The last Conservative Budget imposed a higher rate of stamp duty on foreigners who buy property in the UK, a policy with echoes of the Home Office’s “hostile environment” policy. Earlier this week, Sajid Javid revealed a disappointing proposal to introduce a salary floor of £30,000 for future immigrants, a move likely to stifle the labour market while doing little to address the employability of lower-skilled Brits. There are illogical plans to allow low-skilled workers to come to Britain for only 12 months, and then requiring them to leave for a 12-month “cooling period” before returning.
Finally, self-destructive proposals to send international students away six months after graduation not only prevent employers benefiting from their skills accrued in British universities, but rip those individuals away from the country where they chose to study and start a new life. Since non-EU students pay much higher fees than UK ones do – in effect, subsidising them – anything which makes studying in Britain less attractive will have knock-on effects for British students, and the provision of higher education in general.
Granted, it wasn’t all bad news. The White Paper sensibly calls for an end to the misguided cap on skilled workers. Yet the affirmation that freedom of movement – one of the best aspects of the European Union – will end, and the generally negative tone surrounding the entire debate, more than outweigh the positives.
For too long, immigration in Britain has been viewed as a necessary evil, rather than an exciting opportunity to embrace new freedoms. Shortly before the budget, Liz Truss reprimanded ministers who publicly demanded more and more money for their departments, and her argument is valid here too: it is not “macho” to engage in a competition of who can ‘talk toughest’ on immigration, there are real-world consequences to this kind of rhetoric.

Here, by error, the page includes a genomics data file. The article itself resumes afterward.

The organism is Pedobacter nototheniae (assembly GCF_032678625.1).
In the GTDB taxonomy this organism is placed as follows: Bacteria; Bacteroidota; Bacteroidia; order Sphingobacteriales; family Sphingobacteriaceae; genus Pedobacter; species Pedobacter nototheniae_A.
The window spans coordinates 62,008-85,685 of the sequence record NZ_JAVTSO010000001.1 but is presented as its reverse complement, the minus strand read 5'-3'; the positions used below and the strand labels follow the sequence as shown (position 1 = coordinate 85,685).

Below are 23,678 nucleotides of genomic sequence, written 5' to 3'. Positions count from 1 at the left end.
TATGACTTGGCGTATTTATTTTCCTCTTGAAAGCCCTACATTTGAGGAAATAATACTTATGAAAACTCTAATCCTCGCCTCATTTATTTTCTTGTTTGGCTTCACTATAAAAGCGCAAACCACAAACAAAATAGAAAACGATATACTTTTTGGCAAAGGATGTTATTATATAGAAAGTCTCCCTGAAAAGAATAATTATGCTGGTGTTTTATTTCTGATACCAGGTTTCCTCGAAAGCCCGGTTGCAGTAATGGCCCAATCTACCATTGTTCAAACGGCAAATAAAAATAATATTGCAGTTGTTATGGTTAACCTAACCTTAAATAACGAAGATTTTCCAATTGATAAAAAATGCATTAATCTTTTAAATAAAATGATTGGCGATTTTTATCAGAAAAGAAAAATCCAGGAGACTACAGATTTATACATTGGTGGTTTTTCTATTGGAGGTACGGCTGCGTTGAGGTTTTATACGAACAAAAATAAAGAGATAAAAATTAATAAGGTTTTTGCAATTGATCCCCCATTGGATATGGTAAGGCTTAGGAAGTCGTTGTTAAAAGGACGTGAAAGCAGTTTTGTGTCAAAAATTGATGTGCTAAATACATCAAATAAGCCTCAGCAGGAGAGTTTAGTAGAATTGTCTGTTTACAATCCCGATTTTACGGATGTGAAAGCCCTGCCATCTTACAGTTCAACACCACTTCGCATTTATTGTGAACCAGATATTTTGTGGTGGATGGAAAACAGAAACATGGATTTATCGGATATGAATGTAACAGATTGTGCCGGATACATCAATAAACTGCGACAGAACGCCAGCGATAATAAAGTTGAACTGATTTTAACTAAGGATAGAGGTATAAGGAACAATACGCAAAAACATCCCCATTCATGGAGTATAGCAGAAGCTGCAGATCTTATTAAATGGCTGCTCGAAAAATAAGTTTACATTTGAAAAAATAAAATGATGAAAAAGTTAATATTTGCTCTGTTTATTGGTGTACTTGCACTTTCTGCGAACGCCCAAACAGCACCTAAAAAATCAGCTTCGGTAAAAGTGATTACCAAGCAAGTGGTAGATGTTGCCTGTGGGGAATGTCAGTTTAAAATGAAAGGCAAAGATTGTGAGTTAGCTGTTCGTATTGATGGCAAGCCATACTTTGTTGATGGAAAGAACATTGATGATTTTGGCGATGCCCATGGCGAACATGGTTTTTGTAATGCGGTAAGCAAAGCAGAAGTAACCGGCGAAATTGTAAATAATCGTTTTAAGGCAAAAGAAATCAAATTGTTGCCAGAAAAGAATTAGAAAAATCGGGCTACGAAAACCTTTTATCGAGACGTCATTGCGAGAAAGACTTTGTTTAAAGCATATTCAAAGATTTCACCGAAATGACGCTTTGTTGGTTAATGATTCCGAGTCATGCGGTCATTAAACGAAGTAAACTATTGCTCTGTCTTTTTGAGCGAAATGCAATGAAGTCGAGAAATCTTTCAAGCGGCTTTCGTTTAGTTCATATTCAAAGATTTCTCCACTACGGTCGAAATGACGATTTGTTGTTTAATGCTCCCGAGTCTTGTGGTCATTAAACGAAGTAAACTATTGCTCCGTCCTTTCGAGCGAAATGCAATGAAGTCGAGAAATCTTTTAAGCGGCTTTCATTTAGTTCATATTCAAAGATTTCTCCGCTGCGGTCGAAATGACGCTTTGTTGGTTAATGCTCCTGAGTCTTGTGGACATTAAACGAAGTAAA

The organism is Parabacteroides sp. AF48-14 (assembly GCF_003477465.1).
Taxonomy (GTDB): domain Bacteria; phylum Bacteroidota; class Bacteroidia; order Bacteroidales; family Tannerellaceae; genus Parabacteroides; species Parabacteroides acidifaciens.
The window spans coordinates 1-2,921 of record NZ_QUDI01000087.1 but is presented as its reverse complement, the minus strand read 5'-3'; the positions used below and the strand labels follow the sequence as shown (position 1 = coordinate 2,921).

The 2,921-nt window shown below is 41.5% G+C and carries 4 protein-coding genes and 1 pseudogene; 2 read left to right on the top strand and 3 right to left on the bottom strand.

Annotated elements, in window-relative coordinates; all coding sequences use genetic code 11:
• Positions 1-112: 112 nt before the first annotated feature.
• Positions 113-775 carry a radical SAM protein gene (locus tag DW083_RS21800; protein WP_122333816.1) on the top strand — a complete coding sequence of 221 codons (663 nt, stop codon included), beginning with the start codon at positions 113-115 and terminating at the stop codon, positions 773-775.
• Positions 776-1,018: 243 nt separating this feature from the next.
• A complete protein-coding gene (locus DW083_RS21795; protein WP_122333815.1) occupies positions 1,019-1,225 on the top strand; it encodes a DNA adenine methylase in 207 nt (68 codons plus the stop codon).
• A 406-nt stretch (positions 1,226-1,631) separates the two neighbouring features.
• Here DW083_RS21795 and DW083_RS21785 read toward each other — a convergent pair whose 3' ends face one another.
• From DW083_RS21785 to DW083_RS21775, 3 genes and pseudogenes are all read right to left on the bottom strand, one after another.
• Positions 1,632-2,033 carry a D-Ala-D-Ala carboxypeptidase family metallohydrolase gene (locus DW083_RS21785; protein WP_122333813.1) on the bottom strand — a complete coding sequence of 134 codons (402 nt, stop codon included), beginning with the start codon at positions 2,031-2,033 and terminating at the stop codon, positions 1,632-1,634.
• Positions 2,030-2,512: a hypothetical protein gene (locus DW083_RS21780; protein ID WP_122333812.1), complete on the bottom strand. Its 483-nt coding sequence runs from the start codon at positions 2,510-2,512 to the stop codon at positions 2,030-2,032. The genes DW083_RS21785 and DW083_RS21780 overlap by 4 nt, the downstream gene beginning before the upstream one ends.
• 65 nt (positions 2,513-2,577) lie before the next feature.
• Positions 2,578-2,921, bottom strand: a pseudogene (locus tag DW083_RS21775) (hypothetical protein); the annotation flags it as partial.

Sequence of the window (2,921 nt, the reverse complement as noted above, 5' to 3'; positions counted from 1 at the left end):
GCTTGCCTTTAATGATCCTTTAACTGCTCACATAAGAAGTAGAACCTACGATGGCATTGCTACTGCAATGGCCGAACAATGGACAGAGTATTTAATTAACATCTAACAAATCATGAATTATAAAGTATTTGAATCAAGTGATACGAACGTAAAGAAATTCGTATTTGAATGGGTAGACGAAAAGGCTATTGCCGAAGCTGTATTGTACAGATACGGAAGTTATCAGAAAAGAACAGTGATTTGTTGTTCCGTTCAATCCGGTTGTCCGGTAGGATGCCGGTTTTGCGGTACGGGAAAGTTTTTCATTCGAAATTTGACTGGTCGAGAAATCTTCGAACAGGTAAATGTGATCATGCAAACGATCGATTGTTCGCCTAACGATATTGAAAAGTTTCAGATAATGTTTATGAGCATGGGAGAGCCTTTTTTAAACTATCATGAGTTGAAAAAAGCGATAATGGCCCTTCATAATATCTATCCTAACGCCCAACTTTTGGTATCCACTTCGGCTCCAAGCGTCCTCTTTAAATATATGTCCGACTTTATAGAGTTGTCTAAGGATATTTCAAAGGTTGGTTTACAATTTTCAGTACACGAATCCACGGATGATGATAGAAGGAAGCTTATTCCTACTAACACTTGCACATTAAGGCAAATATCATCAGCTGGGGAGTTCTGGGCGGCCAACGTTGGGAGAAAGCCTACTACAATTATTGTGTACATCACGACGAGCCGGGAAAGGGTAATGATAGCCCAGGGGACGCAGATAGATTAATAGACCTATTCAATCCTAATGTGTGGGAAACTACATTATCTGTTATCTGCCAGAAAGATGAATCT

“Talking tough” on migration amounts to economic illiteracy. Overwhelming evidence tells us that immigrants create jobs rather than take them, they have higher education levels than native Brits, they add to our economy and society, and – far from stretching public services – subsidise and staff them.
HMRC’s own figures show that EU migrants paid £2.54bn more in income tax and national insurance than they received in tax credits or child benefit in 2013-14. And a study by Aston University concluded that people from ethnic minority backgrounds and immigrants to the UK are twice as likely to be early-stage entrepreneurs as their white British counterparts.
So, where do we go from here? A future immigration system should be designed to allow our economy to be as competitive as possible; it should not start from the principle of actively trying to make Britain an unattractive place for migrants.
Above all, there should be no arbitrary cap on immigration. Free marketeers spend most of their time arguing against caps in the market, so it is always curious when “libertarians” indulge in nativism and start arguing for hardcore central planning in the area of immigration. Why? The number of nurses or engineers who come to work here should be determined by the market, not a government minister’s opinion on any given day.